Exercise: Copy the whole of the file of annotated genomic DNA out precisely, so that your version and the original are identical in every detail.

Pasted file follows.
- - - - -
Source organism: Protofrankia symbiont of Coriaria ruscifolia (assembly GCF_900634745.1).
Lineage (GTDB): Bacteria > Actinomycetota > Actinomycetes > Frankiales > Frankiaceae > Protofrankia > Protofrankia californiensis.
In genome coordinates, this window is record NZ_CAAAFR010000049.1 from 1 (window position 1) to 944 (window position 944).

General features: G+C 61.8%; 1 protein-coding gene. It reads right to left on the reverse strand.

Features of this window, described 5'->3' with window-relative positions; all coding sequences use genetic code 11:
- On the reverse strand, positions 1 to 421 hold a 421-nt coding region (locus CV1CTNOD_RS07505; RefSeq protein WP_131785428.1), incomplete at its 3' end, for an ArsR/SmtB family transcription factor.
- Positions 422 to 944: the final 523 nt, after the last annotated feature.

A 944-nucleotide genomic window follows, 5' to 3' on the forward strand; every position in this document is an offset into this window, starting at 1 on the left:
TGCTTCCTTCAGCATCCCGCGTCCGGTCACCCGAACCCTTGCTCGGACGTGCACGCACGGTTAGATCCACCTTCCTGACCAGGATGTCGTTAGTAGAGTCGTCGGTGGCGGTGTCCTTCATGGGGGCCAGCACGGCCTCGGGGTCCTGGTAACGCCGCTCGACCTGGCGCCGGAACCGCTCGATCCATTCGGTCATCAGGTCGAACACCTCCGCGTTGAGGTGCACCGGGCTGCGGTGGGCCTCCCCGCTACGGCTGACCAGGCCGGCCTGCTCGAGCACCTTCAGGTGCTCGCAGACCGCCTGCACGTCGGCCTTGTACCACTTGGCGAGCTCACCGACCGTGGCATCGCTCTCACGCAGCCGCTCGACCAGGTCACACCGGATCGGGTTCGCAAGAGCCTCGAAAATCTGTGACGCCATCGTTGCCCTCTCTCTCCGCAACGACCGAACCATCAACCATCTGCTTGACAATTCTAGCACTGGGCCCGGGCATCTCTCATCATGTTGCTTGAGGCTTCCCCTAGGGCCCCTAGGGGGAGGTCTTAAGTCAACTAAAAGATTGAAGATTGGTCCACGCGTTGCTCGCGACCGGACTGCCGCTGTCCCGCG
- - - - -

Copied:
Source organism: Protofrankia symbiont of Coriaria ruscifolia (assembly GCF_900634745.1).
Lineage (GTDB): Bacteria > Actinomycetota > Actinomycetes > Frankiales > Frankiaceae > Protofrankia > Protofrankia californiensis.
In genome coordinates, this window is record NZ_CAAAFR010000049.1 from 1 (window position 1) to 944 (window position 944).

General features: G+C 61.8%; 1 protein-coding gene. It reads right to left on the reverse strand.

Features of this window, described 5'->3' with window-relative positions; all coding sequences use genetic code 11:
- On the reverse strand, positions 1 to 421 hold a 421-nt coding region (locus CV1CTNOD_RS07505; RefSeq protein WP_131785428.1), incomplete at its 3' end, for an ArsR/SmtB family transcription factor.
- Positions 422 to 944: the final 523 nt, after the last annotated feature.

A 944-nucleotide genomic window follows, 5' to 3' on the forward strand; every position in this document is an offset into this window, starting at 1 on the left:
TGCTTCCTTCAGCATCCCGCGTCCGGTCACCCGAACCCTTGCTCGGACGTGCACGCACGGTTAGATCCACCTTCCTGACCAGGATGTCGTTAGTAGAGTCGTCGGTGGCGGTGTCCTTCATGGGGGCCAGCACGGCCTCGGGGTCCTGGTAACGCCGCTCGACCTGGCGCCGGAACCGCTCGATCCATTCGGTCATCAGGTCGAACACCTCCGCGTTGAGGTGCACCGGGCTGCGGTGGGCCTCCCCGCTACGGCTGACCAGGCCGGCCTGCTCGAGCACCTTCAGGTGCTCGCAGACCGCCTGCACGTCGGCCTTGTACCACTTGGCGAGCTCACCGACCGTGGCATCGCTCTCACGCAGCCGCTCGACCAGGTCACACCGGATCGGGTTCGCAAGAGCCTCGAAAATCTGTGACGCCATCGTTGCCCTCTCTCTCCGCAACGACCGAACCATCAACCATCTGCTTGACAATTCTAGCACTGGGCCCGGGCATCTCTCATCATGTTGCTTGAGGCTTCCCCTAGGGCCCCTAGGGGGAGGTCTTAAGTCAACTAAAAGATTGAAGATTGGTCCACGCGTTGCTCGCGACCGGACTGCCGCTGTCCCGCG